Example 1 Iron containing 0.50% silicon, 0.50% manganese, 0.30% of carbon and from 0.015% to 0.020% sulfur is charged into a melting furnace and melted down with slagging ingredients to produce a metal product containing not more than 0.010% of phosphorus. Following clean separation of the first slag containing FeO and phosphorus from the metal melt, the metal is treated for the removal of sulfur, two parts of lime, one part of fine silicon and one part of Mexican graphite being added to the metal and mixed with it. Fluo-rspar is added to the melt at the same time in an amount suitable to provide the desired viscosity in the slag material. This second slag is the carbide slag and it is effective together with the carbon, manganese, silicon and aluminum present at this stage and an amount of 0.2% to 0.3% aluminum added in pig form to eifect desulfurizing and removal of sulfur from the metal to the slag. Mixing of the slag with the metal is carried out so as to promote the cleansing of the metal of sulfur and this is suitably done by a reladling operation where the volumes of metal are relatively small. As soon as the sulfur content of metal has reached the desired level, preferably less than about 0.005%, the carbide slag is removed from the metal and the bath or metal surface is skinned as cleanly as possible to get rid of all of the sulfur-containing slag. In this Way the tendency for sulfur reversion to occur with resultant contamination of the metal with sulfur previously removed is avoided. From this point on in the process, special care is taken to avoid contact of the metal with any sulfurbearing material.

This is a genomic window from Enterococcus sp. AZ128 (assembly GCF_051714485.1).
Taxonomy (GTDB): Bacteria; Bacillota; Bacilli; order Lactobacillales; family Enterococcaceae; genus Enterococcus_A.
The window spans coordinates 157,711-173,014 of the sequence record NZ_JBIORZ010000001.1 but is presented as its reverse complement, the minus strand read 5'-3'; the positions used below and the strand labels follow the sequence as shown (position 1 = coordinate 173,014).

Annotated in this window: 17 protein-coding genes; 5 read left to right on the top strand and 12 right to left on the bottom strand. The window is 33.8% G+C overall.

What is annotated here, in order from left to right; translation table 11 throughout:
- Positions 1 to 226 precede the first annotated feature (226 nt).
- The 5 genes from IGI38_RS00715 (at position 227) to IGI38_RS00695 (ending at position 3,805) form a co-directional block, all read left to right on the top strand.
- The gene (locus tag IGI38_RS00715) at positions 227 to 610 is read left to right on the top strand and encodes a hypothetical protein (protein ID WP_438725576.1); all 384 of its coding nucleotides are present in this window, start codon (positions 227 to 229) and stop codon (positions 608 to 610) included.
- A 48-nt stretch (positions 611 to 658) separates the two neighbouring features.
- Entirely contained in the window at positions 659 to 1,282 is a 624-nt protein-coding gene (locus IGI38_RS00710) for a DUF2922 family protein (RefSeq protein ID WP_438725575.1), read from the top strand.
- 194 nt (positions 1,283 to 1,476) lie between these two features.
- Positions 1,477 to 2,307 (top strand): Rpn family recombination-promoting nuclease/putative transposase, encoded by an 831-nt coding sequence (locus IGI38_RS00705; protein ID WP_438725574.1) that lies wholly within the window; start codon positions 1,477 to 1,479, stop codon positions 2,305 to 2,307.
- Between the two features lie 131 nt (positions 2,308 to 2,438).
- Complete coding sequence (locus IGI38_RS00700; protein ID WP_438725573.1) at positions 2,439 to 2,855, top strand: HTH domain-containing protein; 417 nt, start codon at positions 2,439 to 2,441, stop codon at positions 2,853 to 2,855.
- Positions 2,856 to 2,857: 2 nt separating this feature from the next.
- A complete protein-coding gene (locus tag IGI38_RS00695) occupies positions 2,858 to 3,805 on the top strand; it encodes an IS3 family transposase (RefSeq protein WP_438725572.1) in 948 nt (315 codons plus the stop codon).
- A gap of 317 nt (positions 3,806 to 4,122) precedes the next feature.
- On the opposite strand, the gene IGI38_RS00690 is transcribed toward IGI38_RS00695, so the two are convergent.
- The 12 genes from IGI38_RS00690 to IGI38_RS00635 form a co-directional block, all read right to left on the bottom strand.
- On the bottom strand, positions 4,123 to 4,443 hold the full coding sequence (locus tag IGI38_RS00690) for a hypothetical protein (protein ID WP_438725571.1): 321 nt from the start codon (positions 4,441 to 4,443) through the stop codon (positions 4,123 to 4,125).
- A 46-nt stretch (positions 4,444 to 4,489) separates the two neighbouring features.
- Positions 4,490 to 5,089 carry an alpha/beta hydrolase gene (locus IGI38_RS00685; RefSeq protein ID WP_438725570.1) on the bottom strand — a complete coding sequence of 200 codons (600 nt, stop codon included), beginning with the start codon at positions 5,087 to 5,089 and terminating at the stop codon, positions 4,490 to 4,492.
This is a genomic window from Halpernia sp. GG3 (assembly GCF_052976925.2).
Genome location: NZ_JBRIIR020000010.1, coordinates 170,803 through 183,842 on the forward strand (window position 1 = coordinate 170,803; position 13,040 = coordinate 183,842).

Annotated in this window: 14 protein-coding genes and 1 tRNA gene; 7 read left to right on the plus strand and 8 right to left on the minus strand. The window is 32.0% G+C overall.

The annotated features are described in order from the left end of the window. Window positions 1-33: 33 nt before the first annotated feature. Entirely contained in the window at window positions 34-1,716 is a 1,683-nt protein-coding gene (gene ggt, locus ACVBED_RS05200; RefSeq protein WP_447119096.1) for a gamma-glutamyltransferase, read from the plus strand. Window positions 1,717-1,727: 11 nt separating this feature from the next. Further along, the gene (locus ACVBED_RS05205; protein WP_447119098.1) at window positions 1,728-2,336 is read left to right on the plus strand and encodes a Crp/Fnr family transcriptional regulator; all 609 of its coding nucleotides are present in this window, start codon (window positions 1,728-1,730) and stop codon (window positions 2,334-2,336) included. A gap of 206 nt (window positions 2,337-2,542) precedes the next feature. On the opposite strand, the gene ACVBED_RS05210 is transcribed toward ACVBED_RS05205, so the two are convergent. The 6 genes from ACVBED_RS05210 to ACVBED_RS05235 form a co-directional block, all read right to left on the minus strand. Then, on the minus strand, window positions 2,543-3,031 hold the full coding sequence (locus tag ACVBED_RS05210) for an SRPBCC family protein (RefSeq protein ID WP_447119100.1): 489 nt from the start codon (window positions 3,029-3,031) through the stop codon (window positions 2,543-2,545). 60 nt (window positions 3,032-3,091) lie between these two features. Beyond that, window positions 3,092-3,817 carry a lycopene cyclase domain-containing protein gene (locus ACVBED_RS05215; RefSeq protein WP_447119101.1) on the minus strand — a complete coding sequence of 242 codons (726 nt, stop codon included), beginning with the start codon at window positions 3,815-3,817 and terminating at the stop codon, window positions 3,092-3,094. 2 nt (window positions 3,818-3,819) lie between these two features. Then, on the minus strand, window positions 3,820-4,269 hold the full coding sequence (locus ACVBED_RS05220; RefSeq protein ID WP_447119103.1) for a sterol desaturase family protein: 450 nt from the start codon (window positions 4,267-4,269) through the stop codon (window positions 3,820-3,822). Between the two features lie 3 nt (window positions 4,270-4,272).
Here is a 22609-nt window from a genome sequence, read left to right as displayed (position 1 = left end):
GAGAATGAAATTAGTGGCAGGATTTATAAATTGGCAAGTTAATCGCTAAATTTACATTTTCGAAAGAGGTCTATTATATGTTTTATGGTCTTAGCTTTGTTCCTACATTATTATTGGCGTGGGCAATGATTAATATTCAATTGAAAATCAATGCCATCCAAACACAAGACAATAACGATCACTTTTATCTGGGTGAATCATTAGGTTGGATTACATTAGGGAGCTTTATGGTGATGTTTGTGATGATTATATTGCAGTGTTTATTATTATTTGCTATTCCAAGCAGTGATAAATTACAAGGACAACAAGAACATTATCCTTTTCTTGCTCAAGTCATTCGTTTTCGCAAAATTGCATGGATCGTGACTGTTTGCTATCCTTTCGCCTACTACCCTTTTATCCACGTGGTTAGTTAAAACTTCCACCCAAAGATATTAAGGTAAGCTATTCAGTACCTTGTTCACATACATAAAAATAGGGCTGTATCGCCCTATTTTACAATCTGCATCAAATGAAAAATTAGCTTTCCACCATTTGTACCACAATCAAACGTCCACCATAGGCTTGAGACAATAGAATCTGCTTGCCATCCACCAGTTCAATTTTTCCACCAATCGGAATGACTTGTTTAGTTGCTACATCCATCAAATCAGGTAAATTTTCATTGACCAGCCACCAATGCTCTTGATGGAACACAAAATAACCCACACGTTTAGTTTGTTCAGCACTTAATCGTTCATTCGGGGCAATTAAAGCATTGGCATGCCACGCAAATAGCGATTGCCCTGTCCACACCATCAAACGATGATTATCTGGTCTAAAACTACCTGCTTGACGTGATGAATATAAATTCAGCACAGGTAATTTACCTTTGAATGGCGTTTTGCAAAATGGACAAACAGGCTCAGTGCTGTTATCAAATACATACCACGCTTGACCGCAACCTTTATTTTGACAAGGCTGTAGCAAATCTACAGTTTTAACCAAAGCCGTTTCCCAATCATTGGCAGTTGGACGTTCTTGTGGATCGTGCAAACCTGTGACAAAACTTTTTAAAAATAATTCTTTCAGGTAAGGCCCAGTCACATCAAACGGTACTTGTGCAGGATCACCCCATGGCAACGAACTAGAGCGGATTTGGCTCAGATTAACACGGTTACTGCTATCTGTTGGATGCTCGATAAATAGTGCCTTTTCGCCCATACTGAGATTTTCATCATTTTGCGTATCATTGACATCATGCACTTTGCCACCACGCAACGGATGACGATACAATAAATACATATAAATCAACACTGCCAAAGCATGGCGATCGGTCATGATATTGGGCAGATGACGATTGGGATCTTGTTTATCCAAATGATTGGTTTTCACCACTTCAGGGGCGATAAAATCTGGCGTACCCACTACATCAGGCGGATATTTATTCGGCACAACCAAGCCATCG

The metal is next treated for the removal of aluminum, silicon, manganese and carbon, being blown with oxygen for this purpose. This step of the process is carried out rapidly with the analysis of the metal being as stated above and the contents of the impurities to be removed accordingly being relatively small so that the oxidation reactions necessarily go on to the extent desired in a very short period. In this case the chemistry of the metal at the time that it is tapped is 0.03% carbon, 0.02% manganese, 0.005% sulfur and less than 0.01% aluminum. The silicontent is residual. This metal is tapped at a temperature of 2840 F. to 2860" F. and a small addition of lime is made as indicated above for purposes of holding back slag during the tapping operation.